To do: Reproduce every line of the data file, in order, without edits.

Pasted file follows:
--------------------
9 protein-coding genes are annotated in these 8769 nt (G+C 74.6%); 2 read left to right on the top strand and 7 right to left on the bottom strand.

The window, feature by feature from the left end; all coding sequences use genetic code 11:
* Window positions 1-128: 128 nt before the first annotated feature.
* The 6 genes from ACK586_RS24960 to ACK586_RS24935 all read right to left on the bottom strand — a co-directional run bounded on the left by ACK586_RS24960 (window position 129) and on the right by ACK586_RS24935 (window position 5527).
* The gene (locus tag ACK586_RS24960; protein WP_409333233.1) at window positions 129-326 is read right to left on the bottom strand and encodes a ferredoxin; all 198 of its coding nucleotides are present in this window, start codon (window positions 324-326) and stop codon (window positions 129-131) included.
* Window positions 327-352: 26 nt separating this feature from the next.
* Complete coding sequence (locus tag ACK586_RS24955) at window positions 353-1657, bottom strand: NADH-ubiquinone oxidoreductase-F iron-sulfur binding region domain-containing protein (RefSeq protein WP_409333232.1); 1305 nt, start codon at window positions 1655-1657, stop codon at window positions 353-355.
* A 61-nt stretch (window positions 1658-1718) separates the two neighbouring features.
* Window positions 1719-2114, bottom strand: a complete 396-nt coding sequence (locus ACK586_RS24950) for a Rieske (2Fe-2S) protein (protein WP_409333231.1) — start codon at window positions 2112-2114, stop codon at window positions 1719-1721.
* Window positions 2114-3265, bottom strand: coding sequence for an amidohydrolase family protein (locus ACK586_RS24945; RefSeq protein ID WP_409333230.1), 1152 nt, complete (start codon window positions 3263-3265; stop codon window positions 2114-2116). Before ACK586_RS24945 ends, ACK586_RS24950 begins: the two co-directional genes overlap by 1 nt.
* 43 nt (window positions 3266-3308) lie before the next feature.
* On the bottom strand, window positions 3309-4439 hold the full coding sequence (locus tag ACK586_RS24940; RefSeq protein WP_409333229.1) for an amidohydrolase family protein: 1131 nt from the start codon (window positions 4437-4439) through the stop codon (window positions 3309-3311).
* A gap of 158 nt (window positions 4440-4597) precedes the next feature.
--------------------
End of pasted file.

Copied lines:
9 protein-coding genes are annotated in these 8769 nt (G+C 74.6%); 2 read left to right on the top strand and 7 right to left on the bottom strand.

The window, feature by feature from the left end; all coding sequences use genetic code 11:
* Window positions 1-128: 128 nt before the first annotated feature.
* The 6 genes from ACK586_RS24960 to ACK586_RS24935 all read right to left on the bottom strand — a co-directional run bounded on the left by ACK586_RS24960 (window position 129) and on the right by ACK586_RS24935 (window position 5527).
* The gene (locus tag ACK586_RS24960; protein WP_409333233.1) at window positions 129-326 is read right to left on the bottom strand and encodes a ferredoxin; all 198 of its coding nucleotides are present in this window, start codon (window positions 324-326) and stop codon (window positions 129-131) included.
* Window positions 327-352: 26 nt separating this feature from the next.
* Complete coding sequence (locus tag ACK586_RS24955) at window positions 353-1657, bottom strand: NADH-ubiquinone oxidoreductase-F iron-sulfur binding region domain-containing protein (RefSeq protein WP_409333232.1); 1305 nt, start codon at window positions 1655-1657, stop codon at window positions 353-355.
* A 61-nt stretch (window positions 1658-1718) separates the two neighbouring features.
* Window positions 1719-2114, bottom strand: a complete 396-nt coding sequence (locus ACK586_RS24950) for a Rieske (2Fe-2S) protein (protein WP_409333231.1) — start codon at window positions 2112-2114, stop codon at window positions 1719-1721.
* Window positions 2114-3265, bottom strand: coding sequence for an amidohydrolase family protein (locus ACK586_RS24945; RefSeq protein ID WP_409333230.1), 1152 nt, complete (start codon window positions 3263-3265; stop codon window positions 2114-2116). Before ACK586_RS24945 ends, ACK586_RS24950 begins: the two co-directional genes overlap by 1 nt.
* 43 nt (window positions 3266-3308) lie before the next feature.
* On the bottom strand, window positions 3309-4439 hold the full coding sequence (locus tag ACK586_RS24940; RefSeq protein WP_409333229.1) for an amidohydrolase family protein: 1131 nt from the start codon (window positions 4437-4439) through the stop codon (window positions 3309-3311).
* A gap of 158 nt (window positions 4440-4597) precedes the next feature.